Veteran San Francisco linebacker Jeff Ulbrich won’t play again this season because of a concussion.
He might be done altogether.
The 49ers placed the 32-year-old Ulbrich on injured reserve Monday, ending his season. He sustained a concussion on the opening kickoff against St. Louis on Oct. 4 and was examined by a neurologist last week. Coach Mike Singletary said Monday the team concluded it was in Ulbrich’s best interest to go on IR.
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The 10th-year pro, who is away from the team this week handling personal business, has said he’s not ruling out retirement after sustaining more concussions during his career than he can count. He acknowledged he needs to think about his long-term health, future and family.
“We really have a conservative approach in everything we do as it pertains to our players,” Singletary said. “We want to make sure that even though we come out here and we stress the physicality of what we’re trying to do and what we’re trying to bring across, at the same time on the other side of that we want to make sure we take care of our players. Because taking care of the players means we’re taking care of their families as well, in the long run.”
Ulbrich’s presence will be missed, even if he’s still around in a different role. He’s one of the longest-tenured 49ers.
“I give a lot of credit to him. He’s a barbarian of the game,” fellow linebacker Patrick Willis said. “I dress next to him. There are some days that I’m not feeling 100 percent and maybe I don’t feel like practicing. But then I see him and Takeo (Spikes), and I think, ‘Those two old guys can do it, I can do it, too.”‘
The 49ers filled Ulbrich’s spot on the roster with linebacker Matt Wilhelm, who was in training camp with the Philadelphia Eagles this year before being released. The 28-year-old Wilhelm spent the 2003-08 seasons with San Diego.
Singletary plans to keep Ulbrich involved in team meetings and practice. He also might travel to some road games.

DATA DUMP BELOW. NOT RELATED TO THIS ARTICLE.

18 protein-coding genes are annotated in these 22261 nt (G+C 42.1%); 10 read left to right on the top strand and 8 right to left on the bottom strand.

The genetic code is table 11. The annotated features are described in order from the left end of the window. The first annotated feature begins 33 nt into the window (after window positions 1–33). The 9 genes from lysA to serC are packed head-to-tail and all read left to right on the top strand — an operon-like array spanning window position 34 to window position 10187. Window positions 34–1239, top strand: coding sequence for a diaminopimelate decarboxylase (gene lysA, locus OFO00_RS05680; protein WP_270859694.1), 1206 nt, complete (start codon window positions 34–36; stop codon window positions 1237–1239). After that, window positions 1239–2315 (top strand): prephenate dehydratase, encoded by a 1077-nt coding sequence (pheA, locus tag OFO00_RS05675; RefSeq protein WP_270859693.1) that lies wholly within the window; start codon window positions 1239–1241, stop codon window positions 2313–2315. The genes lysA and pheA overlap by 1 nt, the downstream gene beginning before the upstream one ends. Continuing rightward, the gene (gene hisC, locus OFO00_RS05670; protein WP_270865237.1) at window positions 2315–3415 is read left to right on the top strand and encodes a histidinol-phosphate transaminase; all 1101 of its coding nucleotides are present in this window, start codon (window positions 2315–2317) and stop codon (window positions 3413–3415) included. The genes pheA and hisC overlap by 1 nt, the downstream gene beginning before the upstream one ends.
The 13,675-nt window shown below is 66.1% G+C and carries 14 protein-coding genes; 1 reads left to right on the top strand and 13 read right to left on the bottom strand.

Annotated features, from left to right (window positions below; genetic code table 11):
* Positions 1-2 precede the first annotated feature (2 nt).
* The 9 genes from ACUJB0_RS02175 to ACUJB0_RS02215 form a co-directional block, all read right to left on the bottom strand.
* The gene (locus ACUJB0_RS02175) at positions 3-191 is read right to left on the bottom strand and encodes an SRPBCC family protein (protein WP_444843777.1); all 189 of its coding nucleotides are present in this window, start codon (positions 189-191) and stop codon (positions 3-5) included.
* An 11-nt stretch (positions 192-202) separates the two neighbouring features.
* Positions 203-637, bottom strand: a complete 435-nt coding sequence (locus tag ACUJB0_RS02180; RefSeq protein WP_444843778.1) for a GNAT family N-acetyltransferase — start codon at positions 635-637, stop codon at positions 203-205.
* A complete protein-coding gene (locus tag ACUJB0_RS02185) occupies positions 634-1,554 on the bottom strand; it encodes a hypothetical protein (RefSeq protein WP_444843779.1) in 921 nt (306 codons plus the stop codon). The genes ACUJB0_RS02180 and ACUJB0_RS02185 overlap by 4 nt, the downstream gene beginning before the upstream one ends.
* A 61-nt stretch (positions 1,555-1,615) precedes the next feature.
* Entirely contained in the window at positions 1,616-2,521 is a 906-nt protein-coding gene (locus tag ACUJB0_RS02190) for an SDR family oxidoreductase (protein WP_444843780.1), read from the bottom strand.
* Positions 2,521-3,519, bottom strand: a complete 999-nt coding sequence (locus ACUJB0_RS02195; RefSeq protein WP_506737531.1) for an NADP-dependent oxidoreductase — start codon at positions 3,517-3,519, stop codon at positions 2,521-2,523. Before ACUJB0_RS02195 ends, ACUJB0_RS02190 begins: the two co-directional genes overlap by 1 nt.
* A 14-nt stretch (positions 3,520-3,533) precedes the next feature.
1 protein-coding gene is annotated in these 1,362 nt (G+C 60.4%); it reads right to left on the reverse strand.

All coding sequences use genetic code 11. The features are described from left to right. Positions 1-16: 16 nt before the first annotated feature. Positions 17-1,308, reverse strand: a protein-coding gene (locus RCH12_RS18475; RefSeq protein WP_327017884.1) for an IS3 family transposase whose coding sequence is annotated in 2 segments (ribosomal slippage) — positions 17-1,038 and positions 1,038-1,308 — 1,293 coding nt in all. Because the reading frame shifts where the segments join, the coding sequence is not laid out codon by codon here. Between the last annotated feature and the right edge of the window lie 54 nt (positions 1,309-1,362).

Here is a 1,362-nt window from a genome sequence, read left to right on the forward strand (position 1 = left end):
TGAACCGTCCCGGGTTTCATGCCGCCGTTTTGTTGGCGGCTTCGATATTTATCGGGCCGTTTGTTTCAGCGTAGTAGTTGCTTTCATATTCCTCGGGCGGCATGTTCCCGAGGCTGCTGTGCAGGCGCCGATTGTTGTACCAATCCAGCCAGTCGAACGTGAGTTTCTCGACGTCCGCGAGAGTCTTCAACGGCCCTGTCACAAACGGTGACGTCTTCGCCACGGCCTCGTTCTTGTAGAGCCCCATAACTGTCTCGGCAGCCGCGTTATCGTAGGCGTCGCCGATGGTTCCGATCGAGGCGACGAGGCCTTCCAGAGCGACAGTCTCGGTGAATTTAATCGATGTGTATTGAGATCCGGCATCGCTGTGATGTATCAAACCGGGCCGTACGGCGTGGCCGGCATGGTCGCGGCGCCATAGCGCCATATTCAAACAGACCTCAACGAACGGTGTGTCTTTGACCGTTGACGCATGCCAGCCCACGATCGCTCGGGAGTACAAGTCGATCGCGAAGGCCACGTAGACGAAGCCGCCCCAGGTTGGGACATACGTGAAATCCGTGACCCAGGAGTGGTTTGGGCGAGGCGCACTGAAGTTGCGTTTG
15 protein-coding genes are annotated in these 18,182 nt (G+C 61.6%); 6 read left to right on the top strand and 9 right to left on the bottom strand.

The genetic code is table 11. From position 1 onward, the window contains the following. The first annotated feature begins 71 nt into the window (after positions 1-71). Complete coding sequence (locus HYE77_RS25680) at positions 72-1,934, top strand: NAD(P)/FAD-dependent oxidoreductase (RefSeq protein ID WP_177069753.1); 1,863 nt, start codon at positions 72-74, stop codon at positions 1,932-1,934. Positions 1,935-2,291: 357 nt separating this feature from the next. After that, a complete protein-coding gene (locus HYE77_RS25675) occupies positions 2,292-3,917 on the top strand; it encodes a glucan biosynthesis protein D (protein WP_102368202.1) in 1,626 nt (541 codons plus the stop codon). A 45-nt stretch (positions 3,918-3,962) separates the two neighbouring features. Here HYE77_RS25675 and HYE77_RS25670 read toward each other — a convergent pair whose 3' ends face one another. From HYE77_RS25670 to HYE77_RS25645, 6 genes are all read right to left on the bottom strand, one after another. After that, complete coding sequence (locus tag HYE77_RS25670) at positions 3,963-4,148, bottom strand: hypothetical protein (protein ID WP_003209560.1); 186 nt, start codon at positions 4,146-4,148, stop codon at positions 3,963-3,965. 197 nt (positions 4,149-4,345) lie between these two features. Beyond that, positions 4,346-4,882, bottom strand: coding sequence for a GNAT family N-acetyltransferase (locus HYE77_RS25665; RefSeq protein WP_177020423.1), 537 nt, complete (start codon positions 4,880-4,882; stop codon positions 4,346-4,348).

“A guy like Jeff, knowing Jeff, he’s never going to be in total agreement, because he’s a football player,” Singletary said. “It’s easy to sit down and say, ‘You know what, I may consider retirement,’ but when it really comes down to it and it’s actually a possibility now it’s like, ‘Wait a minute, hold on, I didn’t sign up for this part of it.’ I think in the end he knows we have his best interest at heart and to look down the road he’s had a heck of a career. Right now that’s where we see it and we just want to do what’s best for him.”
Singletary said it’s unlikely strong safety Michael Lewis will go on IR despite suffering three concussions this year, including two in an 11-day span during the preseason. Singletary said Lewis responded and recovered quickly after his latest concussion Oct. 11 against the Rams.
Lewis also has undergone extensive testing and Singletary expects to know more about his situation in the next day or two.
“As of right now the early prognosis is that he’s OK,” Singletary said. “We’ll have to monitor that going forward. I want to listen to what they tell us after the testing and make decisions going forward.”
The 29-year-old Lewis, a Pro Bowl selection in 2004 with Philadelphia, is in his eighth NFL season and third with San Francisco. He ranked third on the team with 118 tackles in 2008.
Lewis recently expressed concern about his concussions and the susceptibility to having more considering his pattern.
Lewis’ first concussion occurred Aug. 18 during a joint practice with Oakland at the Raiders‘ training site in Napa when he got hit by a fullback. He suffered another in an exhibition game at Dallas on Aug. 29, when he fell and took a knee to the helmet.